After being non-existent in Colorado for decades, river otters have now successfully made a comeback throughout the Centennial State.

As top river predators, they are important mammals for Colorado to have. Otters help control populations of the species they prey on and also play a critical role in gauging river health.

Although the overall population of river otters has increased in Colorado, these animals still aren't seen all too often. Despite being difficult to keep tabs on, wildlife experts continue to monitor and study their populations as best as they can.

Otters living in Colorado tend to make their homes near water where there's lush vegetation on the banks, floating logs, and tall trees that provide shade.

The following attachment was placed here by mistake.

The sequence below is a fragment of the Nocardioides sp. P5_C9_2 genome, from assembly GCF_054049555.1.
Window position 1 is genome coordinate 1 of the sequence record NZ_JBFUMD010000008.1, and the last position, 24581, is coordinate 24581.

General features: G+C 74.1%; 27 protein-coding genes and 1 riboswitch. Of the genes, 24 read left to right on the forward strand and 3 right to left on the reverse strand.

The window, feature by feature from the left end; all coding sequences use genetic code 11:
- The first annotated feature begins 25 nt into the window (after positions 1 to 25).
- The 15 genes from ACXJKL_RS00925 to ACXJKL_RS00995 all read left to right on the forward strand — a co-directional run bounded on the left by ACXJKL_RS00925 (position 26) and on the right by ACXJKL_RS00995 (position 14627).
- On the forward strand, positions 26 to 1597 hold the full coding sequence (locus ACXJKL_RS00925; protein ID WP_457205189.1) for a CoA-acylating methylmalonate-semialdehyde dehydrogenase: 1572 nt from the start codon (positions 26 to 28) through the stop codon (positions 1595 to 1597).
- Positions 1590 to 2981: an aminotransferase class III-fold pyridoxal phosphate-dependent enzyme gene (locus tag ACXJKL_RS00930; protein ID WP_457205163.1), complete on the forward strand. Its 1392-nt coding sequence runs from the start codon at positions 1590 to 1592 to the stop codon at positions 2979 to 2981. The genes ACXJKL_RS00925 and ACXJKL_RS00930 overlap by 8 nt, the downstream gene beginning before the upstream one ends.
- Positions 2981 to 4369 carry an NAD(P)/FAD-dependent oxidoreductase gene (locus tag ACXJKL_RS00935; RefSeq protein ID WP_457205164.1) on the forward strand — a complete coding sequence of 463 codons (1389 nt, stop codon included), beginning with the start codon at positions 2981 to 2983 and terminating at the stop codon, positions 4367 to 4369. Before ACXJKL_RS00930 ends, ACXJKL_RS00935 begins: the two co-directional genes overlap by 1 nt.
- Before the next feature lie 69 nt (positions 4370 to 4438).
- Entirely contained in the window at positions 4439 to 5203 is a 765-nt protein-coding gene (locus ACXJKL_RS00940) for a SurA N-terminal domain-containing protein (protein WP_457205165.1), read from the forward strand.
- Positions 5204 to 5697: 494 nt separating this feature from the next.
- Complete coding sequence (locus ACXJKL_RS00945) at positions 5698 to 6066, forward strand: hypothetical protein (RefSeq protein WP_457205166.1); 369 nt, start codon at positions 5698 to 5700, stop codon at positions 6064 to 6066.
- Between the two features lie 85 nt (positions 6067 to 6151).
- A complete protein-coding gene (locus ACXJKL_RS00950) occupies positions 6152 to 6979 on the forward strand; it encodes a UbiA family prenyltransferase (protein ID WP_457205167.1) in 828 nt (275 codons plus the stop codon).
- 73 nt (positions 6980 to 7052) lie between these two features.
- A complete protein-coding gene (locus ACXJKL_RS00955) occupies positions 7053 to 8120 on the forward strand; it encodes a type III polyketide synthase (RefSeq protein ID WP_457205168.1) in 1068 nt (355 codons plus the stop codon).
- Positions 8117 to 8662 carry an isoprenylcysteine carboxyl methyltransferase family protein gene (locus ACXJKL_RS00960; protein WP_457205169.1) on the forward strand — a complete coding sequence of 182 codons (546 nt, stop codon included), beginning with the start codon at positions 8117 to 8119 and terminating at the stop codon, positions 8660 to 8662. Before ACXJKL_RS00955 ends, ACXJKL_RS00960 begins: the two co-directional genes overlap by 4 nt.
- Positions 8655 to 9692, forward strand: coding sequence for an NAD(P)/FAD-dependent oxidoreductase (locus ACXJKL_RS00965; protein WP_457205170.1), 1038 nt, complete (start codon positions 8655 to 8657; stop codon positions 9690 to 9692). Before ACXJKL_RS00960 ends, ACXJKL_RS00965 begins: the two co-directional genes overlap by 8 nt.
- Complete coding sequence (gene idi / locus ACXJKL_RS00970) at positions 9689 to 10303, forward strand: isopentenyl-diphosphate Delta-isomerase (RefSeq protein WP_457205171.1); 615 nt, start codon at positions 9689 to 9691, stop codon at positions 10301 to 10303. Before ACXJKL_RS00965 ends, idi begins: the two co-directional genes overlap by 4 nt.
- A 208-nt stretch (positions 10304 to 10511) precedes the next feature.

Colorado Parks and Wildlife recently shared an adorable video of a family of otters that was caught on camera swimming in Glenwood Canyon.

Besides Glenwood Canyon, Grand County and Mesa County are hotspots for these small semi-aquatic mammals. There have also been otter observations in Eagle County, in various areas of Colorado's Western Slope, and along the river banks in Boulder. Additionally, more and more residents have been seeing otters across the Front Range and in waterways west of the Continental Divide.

In the winter, look for signs of river otters by checking for six to ten-inch-wide slide marks on the snow, ice, or mud, followed by tracks. The prints will usually be near a water source. Sometimes there will be a line between the tracks from the otter's tail. You can also scan for tracks where there is a hole in the ice, and follow the slide marks.

Individuals who do come across river otters in Colorado are asked to report the sighting on CPW's website.

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